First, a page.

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1. Three Men Were Arrested
Under British law, officials are allowed to hold them for 24 hours without charging them. Then, an extension can be applied if the police need more time for questioning.
2. Ex-Citigroup Trader Thomas Hayes is Among those Arrested
Thomas Hayes, aged 33, built up his reputation as a trader at UBS from 2006 to 2009, then left for Citigroup, but was suspended in 2010 after attempting to illegally influence the Libor rates. He was fired in September of 2010 and his actions were reported to authorities by Citigroup.
3. The Other Two Worked at RP Martin Holdings
Sources confirmed to Bloomberg, but requested anonymity, that the two other men arrested, aged 41 and 47, worked for RP Martin Holdings Ltd.
4. They're All British
All three men are British citizens and are being held in a police station in London.
5. UBS is Expected to Pay Record Setting Fine
Switzerland's UBS is close to finalizing a settlement deal with American and British authorities. The bank is expected to pay more than $450 million to settle claims that some employees reported false rates to increase its profit. Thomas Hayes' arrest will likely be significant in the American case against UBS that will be announced in the near future.
6. All Involved Banks are Staying Quiet
A spokesman for Citigroup in London declined to comment, and an RP Martin spokesman only said that the company doesn’t comment on employee issues, according to Bloomberg.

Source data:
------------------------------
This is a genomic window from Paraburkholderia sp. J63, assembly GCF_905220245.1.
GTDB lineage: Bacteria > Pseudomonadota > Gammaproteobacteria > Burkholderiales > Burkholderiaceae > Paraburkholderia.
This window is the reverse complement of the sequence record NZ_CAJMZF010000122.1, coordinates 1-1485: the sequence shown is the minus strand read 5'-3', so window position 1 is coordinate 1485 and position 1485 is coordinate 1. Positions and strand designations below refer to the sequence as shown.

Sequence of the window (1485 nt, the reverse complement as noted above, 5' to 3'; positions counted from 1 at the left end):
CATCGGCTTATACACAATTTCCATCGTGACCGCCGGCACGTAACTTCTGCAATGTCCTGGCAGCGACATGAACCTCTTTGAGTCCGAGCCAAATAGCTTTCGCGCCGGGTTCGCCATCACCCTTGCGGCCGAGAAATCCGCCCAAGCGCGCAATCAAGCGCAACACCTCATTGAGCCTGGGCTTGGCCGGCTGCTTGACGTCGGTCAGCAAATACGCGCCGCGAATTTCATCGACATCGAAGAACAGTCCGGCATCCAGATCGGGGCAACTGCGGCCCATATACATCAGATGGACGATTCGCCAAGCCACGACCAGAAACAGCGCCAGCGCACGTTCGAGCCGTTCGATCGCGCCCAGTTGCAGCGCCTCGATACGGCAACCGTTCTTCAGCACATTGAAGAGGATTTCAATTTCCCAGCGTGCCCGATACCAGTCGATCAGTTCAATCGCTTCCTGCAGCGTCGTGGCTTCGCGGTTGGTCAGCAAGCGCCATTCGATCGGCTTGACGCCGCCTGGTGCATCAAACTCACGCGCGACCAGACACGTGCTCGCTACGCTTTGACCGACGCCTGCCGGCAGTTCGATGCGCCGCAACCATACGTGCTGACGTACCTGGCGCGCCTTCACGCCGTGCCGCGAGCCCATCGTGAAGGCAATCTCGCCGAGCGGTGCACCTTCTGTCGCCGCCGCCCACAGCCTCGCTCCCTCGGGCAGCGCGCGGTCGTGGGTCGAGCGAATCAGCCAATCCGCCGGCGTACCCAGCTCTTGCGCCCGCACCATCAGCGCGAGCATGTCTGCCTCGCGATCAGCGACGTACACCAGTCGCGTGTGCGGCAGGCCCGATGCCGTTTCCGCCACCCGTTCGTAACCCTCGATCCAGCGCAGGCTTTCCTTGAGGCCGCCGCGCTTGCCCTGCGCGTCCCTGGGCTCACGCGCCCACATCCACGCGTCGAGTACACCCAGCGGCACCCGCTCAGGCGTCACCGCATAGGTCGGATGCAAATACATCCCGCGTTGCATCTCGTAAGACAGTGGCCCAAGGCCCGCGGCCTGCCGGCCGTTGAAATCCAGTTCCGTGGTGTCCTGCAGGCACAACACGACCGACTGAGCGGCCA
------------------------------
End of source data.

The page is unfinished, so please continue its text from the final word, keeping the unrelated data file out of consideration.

7. The Serious Fraud Office Is Mending Their Reputation
Theses arrests are seen as an attempt for the Serious Fraud Office, or SFO, to repair its reputation after its new leader, David Green, vowed to rejuvenate the agency. In the past, the SFO has not been able to properly police London's financial world but now is receiving extra resources from the British government for this investigation.
8. Their Residencies Were Raided
The three men arrested were found in their houses and taken into police custody early this morning when raids of their residencies in the outskirts of London began. In the UK, police usually make arrests early in an investigation and do not necessarily mean those arrested will be charged with a crime.
9. Barclays is the Only Bank to Admit to Rigging
Back in June, the Barclays agreed to pay $450 million to settle charges that some of its employees attempted to manipulate Libor to increase profits. The investigation prompted many of Barclays' top officials to resign, including chief executive, Robert E. Diamond Jr.
10. Over a Dozen Other Banks are Being Investigated
In response to the uproar over the scandal at Barclays, the SFO launched investigations into activities at JPMorgan Chase HSBC, Deutsche Bank and the Royal Bank of Scotland, among others banks.